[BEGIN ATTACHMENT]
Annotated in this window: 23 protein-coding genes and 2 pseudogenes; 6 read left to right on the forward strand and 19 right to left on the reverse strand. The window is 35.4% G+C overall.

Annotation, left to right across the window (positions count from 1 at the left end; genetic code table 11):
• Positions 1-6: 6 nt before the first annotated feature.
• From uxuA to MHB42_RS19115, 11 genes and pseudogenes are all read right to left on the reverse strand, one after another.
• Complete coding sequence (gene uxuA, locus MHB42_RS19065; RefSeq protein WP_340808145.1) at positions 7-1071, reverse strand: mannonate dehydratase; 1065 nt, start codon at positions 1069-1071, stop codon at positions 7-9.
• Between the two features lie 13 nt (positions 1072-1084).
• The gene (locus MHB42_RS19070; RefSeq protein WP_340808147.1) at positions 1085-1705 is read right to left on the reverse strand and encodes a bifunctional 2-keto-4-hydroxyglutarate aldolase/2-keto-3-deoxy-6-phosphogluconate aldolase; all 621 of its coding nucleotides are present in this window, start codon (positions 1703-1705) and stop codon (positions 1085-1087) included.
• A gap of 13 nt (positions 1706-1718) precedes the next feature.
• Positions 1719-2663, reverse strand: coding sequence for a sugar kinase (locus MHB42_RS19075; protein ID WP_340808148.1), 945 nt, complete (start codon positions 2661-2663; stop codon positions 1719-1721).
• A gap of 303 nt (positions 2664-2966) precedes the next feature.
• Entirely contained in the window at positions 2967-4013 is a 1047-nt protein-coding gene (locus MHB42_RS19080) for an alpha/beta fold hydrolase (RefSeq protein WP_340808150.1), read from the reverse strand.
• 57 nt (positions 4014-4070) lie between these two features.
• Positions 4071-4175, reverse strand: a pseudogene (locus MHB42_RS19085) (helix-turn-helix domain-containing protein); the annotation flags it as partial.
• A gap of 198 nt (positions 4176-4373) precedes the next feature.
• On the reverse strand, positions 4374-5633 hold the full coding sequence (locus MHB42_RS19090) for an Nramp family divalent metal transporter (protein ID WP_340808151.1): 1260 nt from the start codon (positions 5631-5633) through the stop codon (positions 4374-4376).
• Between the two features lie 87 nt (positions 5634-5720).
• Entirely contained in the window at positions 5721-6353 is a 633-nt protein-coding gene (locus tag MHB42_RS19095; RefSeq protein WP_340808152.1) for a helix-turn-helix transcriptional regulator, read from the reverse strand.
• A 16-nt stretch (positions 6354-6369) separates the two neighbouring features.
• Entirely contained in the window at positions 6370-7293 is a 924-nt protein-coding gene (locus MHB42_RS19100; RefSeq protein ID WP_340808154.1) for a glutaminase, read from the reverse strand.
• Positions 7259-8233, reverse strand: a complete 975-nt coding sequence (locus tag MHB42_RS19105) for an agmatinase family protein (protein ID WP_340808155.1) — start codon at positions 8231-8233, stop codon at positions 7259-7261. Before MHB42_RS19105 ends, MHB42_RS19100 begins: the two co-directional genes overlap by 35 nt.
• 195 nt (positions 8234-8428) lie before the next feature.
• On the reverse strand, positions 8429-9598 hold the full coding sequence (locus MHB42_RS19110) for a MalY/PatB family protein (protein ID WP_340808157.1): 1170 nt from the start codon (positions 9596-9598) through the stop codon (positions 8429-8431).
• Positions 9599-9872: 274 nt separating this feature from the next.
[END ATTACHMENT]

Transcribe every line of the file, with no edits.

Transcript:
Annotated in this window: 23 protein-coding genes and 2 pseudogenes; 6 read left to right on the forward strand and 19 right to left on the reverse strand. The window is 35.4% G+C overall.

Annotation, left to right across the window (positions count from 1 at the left end; genetic code table 11):
• Positions 1-6: 6 nt before the first annotated feature.
• From uxuA to MHB42_RS19115, 11 genes and pseudogenes are all read right to left on the reverse strand, one after another.
• Complete coding sequence (gene uxuA, locus MHB42_RS19065; RefSeq protein WP_340808145.1) at positions 7-1071, reverse strand: mannonate dehydratase; 1065 nt, start codon at positions 1069-1071, stop codon at positions 7-9.
• Between the two features lie 13 nt (positions 1072-1084).
• The gene (locus MHB42_RS19070; RefSeq protein WP_340808147.1) at positions 1085-1705 is read right to left on the reverse strand and encodes a bifunctional 2-keto-4-hydroxyglutarate aldolase/2-keto-3-deoxy-6-phosphogluconate aldolase; all 621 of its coding nucleotides are present in this window, start codon (positions 1703-1705) and stop codon (positions 1085-1087) included.
• A gap of 13 nt (positions 1706-1718) precedes the next feature.
• Positions 1719-2663, reverse strand: coding sequence for a sugar kinase (locus MHB42_RS19075; protein ID WP_340808148.1), 945 nt, complete (start codon positions 2661-2663; stop codon positions 1719-1721).
• A gap of 303 nt (positions 2664-2966) precedes the next feature.
• Entirely contained in the window at positions 2967-4013 is a 1047-nt protein-coding gene (locus MHB42_RS19080) for an alpha/beta fold hydrolase (RefSeq protein WP_340808150.1), read from the reverse strand.
• 57 nt (positions 4014-4070) lie between these two features.
• Positions 4071-4175, reverse strand: a pseudogene (locus MHB42_RS19085) (helix-turn-helix domain-containing protein); the annotation flags it as partial.
• A gap of 198 nt (positions 4176-4373) precedes the next feature.
• On the reverse strand, positions 4374-5633 hold the full coding sequence (locus MHB42_RS19090) for an Nramp family divalent metal transporter (protein ID WP_340808151.1): 1260 nt from the start codon (positions 5631-5633) through the stop codon (positions 4374-4376).
• Between the two features lie 87 nt (positions 5634-5720).
• Entirely contained in the window at positions 5721-6353 is a 633-nt protein-coding gene (locus tag MHB42_RS19095; RefSeq protein WP_340808152.1) for a helix-turn-helix transcriptional regulator, read from the reverse strand.
• A 16-nt stretch (positions 6354-6369) separates the two neighbouring features.
• Entirely contained in the window at positions 6370-7293 is a 924-nt protein-coding gene (locus MHB42_RS19100; RefSeq protein ID WP_340808154.1) for a glutaminase, read from the reverse strand.
• Positions 7259-8233, reverse strand: a complete 975-nt coding sequence (locus tag MHB42_RS19105) for an agmatinase family protein (protein ID WP_340808155.1) — start codon at positions 8231-8233, stop codon at positions 7259-7261. Before MHB42_RS19105 ends, MHB42_RS19100 begins: the two co-directional genes overlap by 35 nt.
• 195 nt (positions 8234-8428) lie before the next feature.
• On the reverse strand, positions 8429-9598 hold the full coding sequence (locus MHB42_RS19110) for a MalY/PatB family protein (protein ID WP_340808157.1): 1170 nt from the start codon (positions 9596-9598) through the stop codon (positions 8429-8431).
• Positions 9599-9872: 274 nt separating this feature from the next.